US Airways Flight Attendants Head Back to Table, Seeking a Deal
"I have a strong feeling we will be able to resolve our outstanding issues," said Roger Holmin, the newly elected president of the US Airways chapter of the Association of Flight Attendants. The union's intent, he said, is to sign a contract: The possibility of a merger with bankrupt American (AAMRQ.PK) should not interfere with that.
US Airways flight attendants are working under a 2004 contract, but US Airways already has a tentative deal with the Association of Professional Flight Attendants, which represents American flight attendants.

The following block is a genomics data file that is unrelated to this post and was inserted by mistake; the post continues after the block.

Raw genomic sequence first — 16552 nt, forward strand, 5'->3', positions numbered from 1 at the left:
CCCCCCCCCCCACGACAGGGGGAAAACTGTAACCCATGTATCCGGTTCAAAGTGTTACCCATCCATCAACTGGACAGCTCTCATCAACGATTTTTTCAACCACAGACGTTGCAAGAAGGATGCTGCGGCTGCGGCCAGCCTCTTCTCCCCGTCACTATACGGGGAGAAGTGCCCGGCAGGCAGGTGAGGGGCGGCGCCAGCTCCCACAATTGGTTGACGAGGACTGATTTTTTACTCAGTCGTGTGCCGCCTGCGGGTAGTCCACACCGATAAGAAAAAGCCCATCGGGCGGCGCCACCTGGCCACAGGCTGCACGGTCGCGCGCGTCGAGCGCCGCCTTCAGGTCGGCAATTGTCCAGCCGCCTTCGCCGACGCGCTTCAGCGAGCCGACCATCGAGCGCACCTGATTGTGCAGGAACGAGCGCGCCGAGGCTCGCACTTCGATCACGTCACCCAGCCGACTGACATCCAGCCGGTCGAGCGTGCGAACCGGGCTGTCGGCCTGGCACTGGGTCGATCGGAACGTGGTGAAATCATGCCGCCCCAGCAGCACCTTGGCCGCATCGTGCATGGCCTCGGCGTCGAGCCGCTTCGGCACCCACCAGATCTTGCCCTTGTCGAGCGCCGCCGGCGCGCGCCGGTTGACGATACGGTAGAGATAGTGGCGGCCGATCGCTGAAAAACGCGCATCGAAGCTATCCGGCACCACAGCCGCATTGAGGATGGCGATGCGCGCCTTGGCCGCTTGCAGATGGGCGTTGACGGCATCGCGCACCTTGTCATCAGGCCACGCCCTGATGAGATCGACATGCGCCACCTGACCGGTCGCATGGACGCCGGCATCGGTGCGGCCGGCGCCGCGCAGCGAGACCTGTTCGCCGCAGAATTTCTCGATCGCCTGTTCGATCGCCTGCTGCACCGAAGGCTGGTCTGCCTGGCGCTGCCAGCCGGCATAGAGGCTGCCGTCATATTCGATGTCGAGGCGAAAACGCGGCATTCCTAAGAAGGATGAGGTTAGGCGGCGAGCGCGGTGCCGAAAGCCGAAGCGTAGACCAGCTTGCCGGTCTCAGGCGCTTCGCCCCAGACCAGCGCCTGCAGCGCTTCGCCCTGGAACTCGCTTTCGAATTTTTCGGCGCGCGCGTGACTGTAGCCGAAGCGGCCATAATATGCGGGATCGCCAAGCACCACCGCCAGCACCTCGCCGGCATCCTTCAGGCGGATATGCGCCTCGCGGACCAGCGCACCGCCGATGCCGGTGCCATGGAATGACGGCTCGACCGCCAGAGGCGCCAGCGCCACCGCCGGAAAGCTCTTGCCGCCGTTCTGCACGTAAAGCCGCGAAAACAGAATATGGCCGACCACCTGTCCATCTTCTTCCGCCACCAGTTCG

New talks are scheduled for June 18 through June 22 in Phoenix."We want to get our deal done before we have to move on to the next deal," Holmin said. "We want (CEO) Doug Parker and his people to focus on the employees that currently work here. And we are headed in that direction." After the tentative contract agreement was rejected in March by 75% of the members who voted, US Airways union leaders met with the mediator assigned to the case and presented a proposed contract. "Usually the National Mediation Board throws the parties into recess when a contract is rejected," Holmin said. "But we were able to convince them it was possible to get a deal done and they granted our request to return to the table." After the contract was rejected, the union surveyed members on needed improvements. "Compensation and job security are important to our members," Holmin said. He declined to discuss specifics of the survey because the union has not yet presented its new proposal to the company. Al Hemenway, US Airways vice president of labor relations, said in a prepared statement: "We continue to talk with AFA, and are hopeful that in the near-term, we can find a mutually agreeable path toward a deal." While the union is not focused on a merger, Holmin said union leaders met with APFA leaders in Washingtonlast month and the meeting went smoothly. Holman replaced Mark Gentile, who was appointed acting president after local leaders ousted longtime union president Mike Flores in April, apparently because Flores strongly backed the tentative agreement that was reached after five years of talks. Flores had announced that he planned to step down, but he was ousted 10 days before the contract vote.
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